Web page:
How to know if Alexa and Google Home are spying on you

Alexa from Amazon Echo and the Google Home Assistant are spying on you? Now you can discover it through an app for Windows and Mac.
How to know if Alexa and Google Home are spying on you

Alexa and the Google Assistant are spying on you? Now you can find out with an app that reveals the hidden intentions of Amazon Echo and Google Home, two of the most famous smart speakers on the market.

That the intelligent speakers made by Amazon and Google work through our voice input is not a secret at all: Alexa and Google Assistant always listen to us through the special devices made by the two giants of the digital economy and are always ready to collect our requests.

What many users ask themselves and if the two devices listen to us even when they shouldn’t: the recent case involving Echo’s devices has aroused more and more curiosity from users who can now use a special application to find out when the two devices “overhaul” a little more than they should.

Do Alexa and Google Home listen to you? The app to find out

To develop the application that allows you to find out if Amazon’s Echo Alexa and the Google Assistant are listening to you is the American University of PrincetonNew Jersey.

The application, available at this link, works through Windows 10, Apple Mac computers and allows you to perform a real interception of data that is transmitted through one of the following devices, allowing you to identify when too many data are being sent. Applying the program to the smart speakers, it is able to understand when and how communication with the servers owned by Google or Amazon is happening, or to understand if they are active (and therefore if they are listening to what you say) even when they should not.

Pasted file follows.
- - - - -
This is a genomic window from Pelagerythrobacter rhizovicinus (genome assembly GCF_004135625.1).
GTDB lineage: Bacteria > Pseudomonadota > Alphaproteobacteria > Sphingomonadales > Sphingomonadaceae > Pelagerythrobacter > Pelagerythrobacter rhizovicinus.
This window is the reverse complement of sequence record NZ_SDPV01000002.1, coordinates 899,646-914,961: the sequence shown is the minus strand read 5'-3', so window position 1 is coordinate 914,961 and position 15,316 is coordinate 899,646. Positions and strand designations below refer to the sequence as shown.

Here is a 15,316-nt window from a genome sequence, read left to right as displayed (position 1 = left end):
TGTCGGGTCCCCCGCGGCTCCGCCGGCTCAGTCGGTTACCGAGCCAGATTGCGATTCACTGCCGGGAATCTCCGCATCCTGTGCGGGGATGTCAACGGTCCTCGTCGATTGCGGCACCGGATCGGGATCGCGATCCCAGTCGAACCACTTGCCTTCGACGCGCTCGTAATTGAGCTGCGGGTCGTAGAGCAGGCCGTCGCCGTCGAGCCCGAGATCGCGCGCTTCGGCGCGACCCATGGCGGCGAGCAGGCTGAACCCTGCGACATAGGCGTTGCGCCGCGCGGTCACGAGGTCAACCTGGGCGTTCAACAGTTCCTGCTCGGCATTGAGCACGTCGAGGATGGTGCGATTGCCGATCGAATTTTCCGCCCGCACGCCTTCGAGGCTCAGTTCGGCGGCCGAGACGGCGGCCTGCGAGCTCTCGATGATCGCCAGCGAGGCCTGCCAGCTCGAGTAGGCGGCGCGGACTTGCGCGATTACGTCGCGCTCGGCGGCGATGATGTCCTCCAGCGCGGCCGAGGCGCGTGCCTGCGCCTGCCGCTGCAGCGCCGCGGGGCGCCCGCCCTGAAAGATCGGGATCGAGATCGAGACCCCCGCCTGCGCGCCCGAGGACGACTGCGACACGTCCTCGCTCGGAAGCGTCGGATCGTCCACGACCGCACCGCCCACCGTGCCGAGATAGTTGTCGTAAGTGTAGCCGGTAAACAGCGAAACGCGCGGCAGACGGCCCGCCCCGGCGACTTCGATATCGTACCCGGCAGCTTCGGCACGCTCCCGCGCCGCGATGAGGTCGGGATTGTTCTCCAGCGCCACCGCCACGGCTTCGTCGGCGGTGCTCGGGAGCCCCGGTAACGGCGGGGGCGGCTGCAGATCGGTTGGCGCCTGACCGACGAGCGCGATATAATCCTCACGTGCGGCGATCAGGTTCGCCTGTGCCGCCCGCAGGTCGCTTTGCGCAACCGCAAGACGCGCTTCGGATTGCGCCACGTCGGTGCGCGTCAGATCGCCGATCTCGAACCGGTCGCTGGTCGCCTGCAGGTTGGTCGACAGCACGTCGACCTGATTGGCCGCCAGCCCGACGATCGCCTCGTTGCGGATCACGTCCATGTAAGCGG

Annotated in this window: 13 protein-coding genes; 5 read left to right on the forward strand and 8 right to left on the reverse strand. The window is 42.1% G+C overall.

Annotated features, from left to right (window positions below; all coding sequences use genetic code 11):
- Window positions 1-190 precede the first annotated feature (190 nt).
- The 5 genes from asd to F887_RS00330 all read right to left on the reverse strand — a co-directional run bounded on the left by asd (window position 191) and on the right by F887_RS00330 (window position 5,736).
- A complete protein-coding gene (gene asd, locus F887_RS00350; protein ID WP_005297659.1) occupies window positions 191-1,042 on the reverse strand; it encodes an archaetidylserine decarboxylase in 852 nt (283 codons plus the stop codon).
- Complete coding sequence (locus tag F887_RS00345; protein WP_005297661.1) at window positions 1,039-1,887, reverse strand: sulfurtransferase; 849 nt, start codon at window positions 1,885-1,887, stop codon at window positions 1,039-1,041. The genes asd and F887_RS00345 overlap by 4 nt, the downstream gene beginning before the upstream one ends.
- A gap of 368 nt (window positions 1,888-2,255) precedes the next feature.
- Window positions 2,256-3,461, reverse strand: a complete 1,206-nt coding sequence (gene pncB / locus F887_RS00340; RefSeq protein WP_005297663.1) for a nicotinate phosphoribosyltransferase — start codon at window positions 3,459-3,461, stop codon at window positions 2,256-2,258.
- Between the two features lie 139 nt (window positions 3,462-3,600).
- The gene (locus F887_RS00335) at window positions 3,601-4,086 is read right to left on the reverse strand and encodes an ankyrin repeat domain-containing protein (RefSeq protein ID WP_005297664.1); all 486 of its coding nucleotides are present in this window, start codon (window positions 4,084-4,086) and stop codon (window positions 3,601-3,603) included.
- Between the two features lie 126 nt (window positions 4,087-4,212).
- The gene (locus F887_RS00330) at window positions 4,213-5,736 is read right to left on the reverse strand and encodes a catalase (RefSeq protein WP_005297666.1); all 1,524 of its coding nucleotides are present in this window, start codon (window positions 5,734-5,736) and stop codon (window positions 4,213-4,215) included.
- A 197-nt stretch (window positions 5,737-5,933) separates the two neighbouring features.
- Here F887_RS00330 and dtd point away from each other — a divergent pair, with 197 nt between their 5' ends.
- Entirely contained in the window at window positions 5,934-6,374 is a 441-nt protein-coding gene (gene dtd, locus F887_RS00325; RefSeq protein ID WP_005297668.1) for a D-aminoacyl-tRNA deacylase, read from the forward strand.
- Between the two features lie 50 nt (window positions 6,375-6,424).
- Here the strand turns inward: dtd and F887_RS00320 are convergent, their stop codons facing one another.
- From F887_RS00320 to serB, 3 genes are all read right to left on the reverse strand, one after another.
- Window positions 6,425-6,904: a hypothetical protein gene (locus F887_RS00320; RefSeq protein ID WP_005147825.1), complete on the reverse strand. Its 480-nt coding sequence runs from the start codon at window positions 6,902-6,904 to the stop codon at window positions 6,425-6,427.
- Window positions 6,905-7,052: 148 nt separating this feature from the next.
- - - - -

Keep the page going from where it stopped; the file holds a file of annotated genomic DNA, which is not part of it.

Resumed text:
Of course, that these devices (like all those of the latest generation belonging to the IoT line, the Internet of things) live in some way of information stolen against our consent, so to speak, it is now known information. However, the aim of the University of Princeton is to try to inform users about the importance of their personal data, today a real currency on the web: “if our smart devices are watching us, it is time to return the favor”.

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